Council levies to jump 2.7 per cent for most NSW ratepayers
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Council levies to jump 2.7 per cent for most NSW ratepayers

Council rates for most NSW homeowners will increase by 2.7 per cent next financial year, following a decision by the pricing regulator on Tuesday.

The proposed rate is larger than it has been in recent years. The Independent Pricing and Regulatory Tribunal attributed the size of the so-called “rate peg” to higher labour, energy and construction costs.

But councils warned that the increase would not be sufficient for them to address backlogs in local infrastructure.

City of Sydney councillor and President of Local Government NSW, Linda Scott.

City of Sydney councillor and President of Local Government NSW, Linda Scott.

“This leaves all the state’s councils in the difficult position of looking for alternative sources of revenue,” said the President of Local Government NSW, Linda Scott.

For much of the past decade, IPART has been charged with setting the maximum annual increase that councils can levy ratepayers. Two years ago the pricing regulator allowed only a 1.5 per cent increase, while the rate peg last year was 2.3 per cent.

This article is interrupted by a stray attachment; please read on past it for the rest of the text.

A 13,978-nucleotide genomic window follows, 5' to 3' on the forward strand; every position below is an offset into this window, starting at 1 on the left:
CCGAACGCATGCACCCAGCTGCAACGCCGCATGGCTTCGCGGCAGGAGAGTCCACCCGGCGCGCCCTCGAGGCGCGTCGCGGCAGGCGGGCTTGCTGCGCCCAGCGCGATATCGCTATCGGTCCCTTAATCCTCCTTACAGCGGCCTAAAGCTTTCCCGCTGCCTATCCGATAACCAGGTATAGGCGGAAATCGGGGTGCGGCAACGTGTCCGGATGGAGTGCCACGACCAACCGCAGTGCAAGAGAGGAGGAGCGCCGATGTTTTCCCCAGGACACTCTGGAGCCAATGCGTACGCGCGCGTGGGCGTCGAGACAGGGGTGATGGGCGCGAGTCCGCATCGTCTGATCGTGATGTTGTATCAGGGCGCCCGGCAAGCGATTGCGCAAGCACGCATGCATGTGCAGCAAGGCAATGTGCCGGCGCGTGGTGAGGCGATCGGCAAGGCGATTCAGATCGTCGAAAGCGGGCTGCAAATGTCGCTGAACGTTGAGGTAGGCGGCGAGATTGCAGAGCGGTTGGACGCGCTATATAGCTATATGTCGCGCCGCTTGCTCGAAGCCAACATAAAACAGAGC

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The decision to lift the allowable rate increase by 2.7 per cent in 2019-20 was based on the general increase in costs faced by local governments.

“It is up to each council to determine whether to apply the allowed increase in full and how to allocate the increase between households, businesses and other ratepayer categories,” said IPART’s chairman, Peter Boxall.

IPART does, however, allow councils to request the ability to levy businesses or households with higher rates than the overall “peg”.

Last year, for instance, IPART received 13 variations for special rate variations, including from Sydney councils Randwick City and Willoughby.

IPART approved Randwick’s request to be able to lift rates by almost 20 per cent over three years to pay for an increase in community services and projects, but declined Willoughby’s request for a special rate variation.

Cr Scott, a City of Sydney councillor, said she welcomed the fact that the 2.7 per cent increase was higher than previous years, but said it would “only meet increases in staff, energy and other costs”.